I don’t really have any memories of picture books from when I was I child, but now I have become a fan. I have two nephews that love when I read them books, and to be honest, sometimes I think I enjoy some books even more than they do. The greatest example of these wonderful books for me is the one called “The MONSTER at the end of this book” written by Jon Stone and illustrated by Mike Smollin, a combination of creativity, humor, color and interaction. The story is about Sesame St’s Grover, who is afraid of a monster that is apparently at the end of the book and therefore doesn’t want the reader to turn the pages. Even though he tries to stop the reader from turning the pages in several ways, the reader gets to the end of the book, where Grover discovers that he is the monster himself, and therefore there was nothing to be afraid of, so embarrassing. The book’s images are drawn in perspective with fine lines, creating a detailed landscape and texture of the character but keeping the cartoon style. The pages have a small amount of whitespace overall and the usage of warm and highly saturated colors is common, giving energy and intensity to the story. For example, in the following image (page 1) we can see that some parts of the text are in intense colors and bigger sizes, to emphasize them, to give them a mood, of surprise, of astonishment. The word “monster” is in red through the whole text in order to highlight it, expressing the concern and fear the character has for it. Besides, fine repetitive lines surround Grover to show movement, and how he is shaking.
Something that really called my attention from this book is the way it uses metanarrative, since Grover expresses that he knows he is inside of a book. Not only he talks about being in a book but we can actually see pages drawn in the illustration and we can see him interacting with them differently in every spread.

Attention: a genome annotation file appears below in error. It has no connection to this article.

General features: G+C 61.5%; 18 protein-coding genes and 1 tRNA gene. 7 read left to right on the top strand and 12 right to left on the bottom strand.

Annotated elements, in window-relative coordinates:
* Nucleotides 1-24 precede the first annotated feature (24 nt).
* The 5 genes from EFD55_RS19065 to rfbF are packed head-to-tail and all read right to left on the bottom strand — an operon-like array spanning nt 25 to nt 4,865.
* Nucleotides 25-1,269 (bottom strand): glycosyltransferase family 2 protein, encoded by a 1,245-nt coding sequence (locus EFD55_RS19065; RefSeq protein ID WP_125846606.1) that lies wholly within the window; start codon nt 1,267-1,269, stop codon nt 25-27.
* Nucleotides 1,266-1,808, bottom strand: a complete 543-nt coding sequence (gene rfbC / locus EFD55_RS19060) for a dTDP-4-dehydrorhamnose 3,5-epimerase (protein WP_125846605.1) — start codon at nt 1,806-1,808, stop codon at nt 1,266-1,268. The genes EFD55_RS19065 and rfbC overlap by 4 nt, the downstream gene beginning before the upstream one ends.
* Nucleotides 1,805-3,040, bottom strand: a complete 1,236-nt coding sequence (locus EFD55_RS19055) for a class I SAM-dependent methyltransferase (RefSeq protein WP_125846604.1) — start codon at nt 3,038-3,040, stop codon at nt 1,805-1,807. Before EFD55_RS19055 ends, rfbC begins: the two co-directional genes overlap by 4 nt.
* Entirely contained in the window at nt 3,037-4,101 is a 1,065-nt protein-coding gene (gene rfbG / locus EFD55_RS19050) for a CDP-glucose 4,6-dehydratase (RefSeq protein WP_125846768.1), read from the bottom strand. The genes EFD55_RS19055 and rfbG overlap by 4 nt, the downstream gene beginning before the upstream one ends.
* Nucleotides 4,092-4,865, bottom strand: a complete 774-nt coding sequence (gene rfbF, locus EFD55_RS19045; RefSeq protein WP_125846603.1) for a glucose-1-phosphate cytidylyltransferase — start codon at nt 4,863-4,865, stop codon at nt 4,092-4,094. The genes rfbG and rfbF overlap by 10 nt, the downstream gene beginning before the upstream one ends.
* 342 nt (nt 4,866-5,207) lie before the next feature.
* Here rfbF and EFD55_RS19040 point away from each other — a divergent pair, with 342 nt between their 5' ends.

In this picture, the different font sizes and styles establish a hierarchy, causing the reader to almost perceive the volume at which the monster is talking in each sentence.
Visual objects are mostly vertical, making it more exciting and active, showing Gover’s adrenaline due to his desire to avoid the reader to turn the pages, and of course, causing the opposite. When Grover asks the reader to not turn the page he raises his curiosity, making him want to turn the page to finally see the scary monster and Grover’s reaction. Through his process of interaction with the pages the illustration starts to include cracks on the pages and broken pieces of materials Grover uses to impede the reader’s progress, as if the book was literally decayed in a three dimensional appearance.
This is an entertaining book, for both adults and children, it’s colorful, funny and the best of it is that it really keeps you curiously reading until the end.